INDICATOR: November Retail Sales and December Housing Market Index
KEY DATA: Sales: -1.1%; Ex-Vehicles: -0.9%/ NAHB: -4 points
IN A NUTSHELL: “Two consecutive declines in retail sales just may be the start of the expected consumer slowdown, and with restrictions rising, it could get worse.”
WHAT IT MEANS: The economy got a shot in the arm this week, but it will be months before the vaccine works itself through the system. Right now, the virus is in full control and we see that in the retail sales numbers. In November, demand fell for the second consecutive month. The drop was minimal in October, but the trend is changing in ways that reflect the ubiquitous nature of the pandemic. People are staying away from crowded environments and clothing, electronic, appliance, sporting goods and department, stores all saw sales crater. The rebound in vehicle demand is also beginning to wane and, not surprisingly, restaurants took another big hit. It is hard to see that those retailers will experience a rebound anytime soon. The only strong component was building materials/home product stores. Online demand was up modestly, but that may be a result of Amazon Days being held in October. That purchases rose was surprising, given how big the Amazon and other online company sales were, and that may point to a continued movement away from bricks and toward clicks.
As for the housing market, it remains the leader of the pack. Yes, the National Association of Home Builders’ index fell back in early December, but when you are at record levels and you stay near those levels for the headline as well as all of the subindices, it is hard to say conditions are weakening. Indeed, the only two months where the expectations index was higher than it is right now was the previous two months. In other words, builders are hyper-optimistic. Whether that is irrational or not, well we shall see.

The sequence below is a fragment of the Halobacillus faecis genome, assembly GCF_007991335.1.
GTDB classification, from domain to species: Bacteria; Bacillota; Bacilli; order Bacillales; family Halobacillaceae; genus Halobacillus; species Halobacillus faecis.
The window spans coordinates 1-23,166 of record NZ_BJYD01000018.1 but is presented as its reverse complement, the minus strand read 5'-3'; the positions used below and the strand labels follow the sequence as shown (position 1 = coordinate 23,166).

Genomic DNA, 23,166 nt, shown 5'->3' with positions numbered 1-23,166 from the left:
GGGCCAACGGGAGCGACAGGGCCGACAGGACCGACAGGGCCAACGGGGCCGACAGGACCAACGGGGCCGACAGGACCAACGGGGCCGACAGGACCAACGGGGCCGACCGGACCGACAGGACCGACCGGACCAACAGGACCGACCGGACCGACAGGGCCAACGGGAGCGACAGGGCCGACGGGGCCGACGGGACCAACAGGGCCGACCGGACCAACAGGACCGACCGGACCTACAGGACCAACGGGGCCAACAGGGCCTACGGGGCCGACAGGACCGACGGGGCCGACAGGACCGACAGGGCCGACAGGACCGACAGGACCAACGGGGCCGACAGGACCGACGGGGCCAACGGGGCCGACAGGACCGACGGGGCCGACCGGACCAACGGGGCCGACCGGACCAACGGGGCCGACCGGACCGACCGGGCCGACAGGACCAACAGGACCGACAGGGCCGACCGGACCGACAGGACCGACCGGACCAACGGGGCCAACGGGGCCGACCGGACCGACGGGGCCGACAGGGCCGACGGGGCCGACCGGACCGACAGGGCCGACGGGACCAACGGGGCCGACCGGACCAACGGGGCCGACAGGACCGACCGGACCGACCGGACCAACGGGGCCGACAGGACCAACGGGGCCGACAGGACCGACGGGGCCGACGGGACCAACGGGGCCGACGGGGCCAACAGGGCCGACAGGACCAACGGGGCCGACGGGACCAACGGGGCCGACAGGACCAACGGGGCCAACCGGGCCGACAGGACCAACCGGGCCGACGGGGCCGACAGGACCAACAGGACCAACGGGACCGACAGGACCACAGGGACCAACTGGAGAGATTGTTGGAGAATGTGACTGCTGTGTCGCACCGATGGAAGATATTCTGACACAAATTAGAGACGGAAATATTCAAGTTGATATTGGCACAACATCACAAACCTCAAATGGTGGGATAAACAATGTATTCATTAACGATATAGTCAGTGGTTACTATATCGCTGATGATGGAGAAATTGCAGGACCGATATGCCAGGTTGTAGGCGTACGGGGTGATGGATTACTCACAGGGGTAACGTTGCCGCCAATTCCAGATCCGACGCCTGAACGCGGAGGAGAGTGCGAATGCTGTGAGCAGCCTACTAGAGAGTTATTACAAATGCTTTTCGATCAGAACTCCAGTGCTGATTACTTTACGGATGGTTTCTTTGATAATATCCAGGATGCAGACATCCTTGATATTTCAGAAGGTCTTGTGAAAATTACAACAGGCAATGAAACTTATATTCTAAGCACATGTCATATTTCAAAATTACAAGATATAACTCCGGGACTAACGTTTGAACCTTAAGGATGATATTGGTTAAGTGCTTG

IMPLICATIONS: The vaccine is here, but if we believe the experts, which I do, it will take a good portion of next year to get most people vaccinated. That assumes most people will opt to be vaccinated. The unwillingness over the past few months to take the necessary actions to limit the surge in the virus has led to an out of control situation that is being met by growing numbers of closures. Consequently, we should expect that the weakening in consumption will continue through the first quarter of next year. But at least we can have some confidence that the light at the end of the tunnel is not the oncoming train. That train has already run over us. It is picking up the pieces that we have to worry about. Of course, investors may not be even aware that there has been any damage to the economy and with a likely stop-gap stimulus bill being passed sometime reasonably soon, don’t be surprised if the market celebration continues. Regardless of what is happening on Wall Street, we are looking at is the distinct possibility that both fourth and first quarter will be disappointing. They will be positive, but don’t expect consumption or investment to be strong. Most of the growth could come from inventories. And then we have to determine the medium-term damage the pandemic has had on the economy. Those impacts will not be realized until the government’s financial crutch is removed. Undoubtedly, the Biden administration will ask for more ais and undoubtedly there will be significant push-back from Republicans. How that plays out is unclear as Georgia will determine the ability of the Biden team to get its policies passed. Since economic policy depends so much on the outcome in Georgia, it is hard to forecast what 2021 will look like. But the latest data point to a slower year than many are now predicting.
Joel L. Naroff is the president and founder of Naroff Economic Advisors, a strategic economic consulting firm.
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